More significantly for understanding the First Amendment, on the day after the House approved the final wording of the Bill of Rights, Elias Boudinot, later president of the American Bible Society, proposed that the president recommend a day of public thanksgiving and prayer.

In response to objections that such a practice mimicked European customs or should be done by the states, Representative Roger Sherman, a Calvinist from Connecticut whose pastor was Jonathan Edwards Jr.,

justified the practice of thanksgiving, on any signal event, not only as a laudable one in itself, but as warranted by a number of precedents in holy writ: for instance, the solemn thanksgivings and rejoicings which took place in the time of Solomon, after the building of the temple, was a case in point. This example, he thought, worthy of Christian imitation on the present occasion; and he would agree with the gentleman who moved the resolution.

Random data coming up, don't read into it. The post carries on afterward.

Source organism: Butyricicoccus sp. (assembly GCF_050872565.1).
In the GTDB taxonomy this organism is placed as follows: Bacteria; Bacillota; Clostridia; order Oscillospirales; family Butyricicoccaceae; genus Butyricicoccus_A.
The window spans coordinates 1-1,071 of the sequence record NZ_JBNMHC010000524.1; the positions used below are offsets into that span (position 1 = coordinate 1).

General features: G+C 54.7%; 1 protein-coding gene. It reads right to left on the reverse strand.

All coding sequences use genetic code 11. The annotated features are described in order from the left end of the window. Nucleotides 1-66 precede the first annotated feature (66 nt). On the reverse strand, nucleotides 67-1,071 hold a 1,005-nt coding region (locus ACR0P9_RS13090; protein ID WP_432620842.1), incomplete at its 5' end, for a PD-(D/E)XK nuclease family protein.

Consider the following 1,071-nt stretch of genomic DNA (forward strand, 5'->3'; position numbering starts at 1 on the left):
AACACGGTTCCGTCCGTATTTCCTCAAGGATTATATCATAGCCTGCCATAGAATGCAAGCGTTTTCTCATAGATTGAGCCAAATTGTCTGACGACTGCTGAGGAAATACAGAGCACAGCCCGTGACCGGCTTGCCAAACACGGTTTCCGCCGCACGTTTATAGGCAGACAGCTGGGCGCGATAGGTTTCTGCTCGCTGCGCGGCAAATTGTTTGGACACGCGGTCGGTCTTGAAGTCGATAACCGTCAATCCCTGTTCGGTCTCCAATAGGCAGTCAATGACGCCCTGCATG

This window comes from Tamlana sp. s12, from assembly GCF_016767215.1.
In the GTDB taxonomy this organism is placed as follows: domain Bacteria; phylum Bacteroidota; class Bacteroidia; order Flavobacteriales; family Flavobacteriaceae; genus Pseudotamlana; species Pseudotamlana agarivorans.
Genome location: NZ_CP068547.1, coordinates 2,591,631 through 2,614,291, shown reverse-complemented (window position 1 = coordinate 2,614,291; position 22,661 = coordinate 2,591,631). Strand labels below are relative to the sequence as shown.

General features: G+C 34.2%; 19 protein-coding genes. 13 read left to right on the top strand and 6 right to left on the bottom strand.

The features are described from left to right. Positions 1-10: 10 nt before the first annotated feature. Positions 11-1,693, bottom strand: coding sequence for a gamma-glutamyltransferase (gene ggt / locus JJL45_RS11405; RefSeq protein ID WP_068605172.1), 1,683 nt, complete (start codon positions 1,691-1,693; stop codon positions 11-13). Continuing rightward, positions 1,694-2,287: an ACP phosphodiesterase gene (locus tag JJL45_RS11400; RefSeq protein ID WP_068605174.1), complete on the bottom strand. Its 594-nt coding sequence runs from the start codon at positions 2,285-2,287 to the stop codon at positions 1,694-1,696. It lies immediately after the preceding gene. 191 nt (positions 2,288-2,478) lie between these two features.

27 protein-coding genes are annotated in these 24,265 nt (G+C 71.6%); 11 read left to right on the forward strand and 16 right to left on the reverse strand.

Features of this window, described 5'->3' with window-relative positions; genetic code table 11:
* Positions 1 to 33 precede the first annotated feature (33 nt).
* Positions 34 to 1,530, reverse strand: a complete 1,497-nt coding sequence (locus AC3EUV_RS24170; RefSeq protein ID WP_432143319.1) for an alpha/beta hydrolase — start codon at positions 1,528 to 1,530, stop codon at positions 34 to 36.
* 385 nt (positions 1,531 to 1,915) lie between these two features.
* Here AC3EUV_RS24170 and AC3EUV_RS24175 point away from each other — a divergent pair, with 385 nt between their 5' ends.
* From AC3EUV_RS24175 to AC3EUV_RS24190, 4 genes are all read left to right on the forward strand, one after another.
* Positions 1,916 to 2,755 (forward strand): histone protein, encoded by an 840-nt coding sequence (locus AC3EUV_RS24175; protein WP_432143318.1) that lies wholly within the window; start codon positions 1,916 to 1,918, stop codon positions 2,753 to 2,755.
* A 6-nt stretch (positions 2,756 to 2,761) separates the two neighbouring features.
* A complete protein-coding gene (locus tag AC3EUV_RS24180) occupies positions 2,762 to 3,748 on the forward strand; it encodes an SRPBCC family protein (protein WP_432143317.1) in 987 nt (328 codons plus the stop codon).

Note that Sherman appealed directly to the Bible to support Boudinot’s proposal. His argument won the day. The House of Representatives agreed with Sherman, and the Senate agreed with the House. President George Washington—the indispensable Founder—agreed with Congress. On October 3, 1789, he issued a Thanksgiving day proclamation, which reads in part:

Whereas it is the duty of all Nations to acknowledge the providence of Almighty God, to obey his will, to be grateful for his benefits, and humbly to implore His protection and favor…

I do recommend…the People of these States to the service of that great and glorious Being, who is the beneficent Author of all the good that was, that is, or that will be…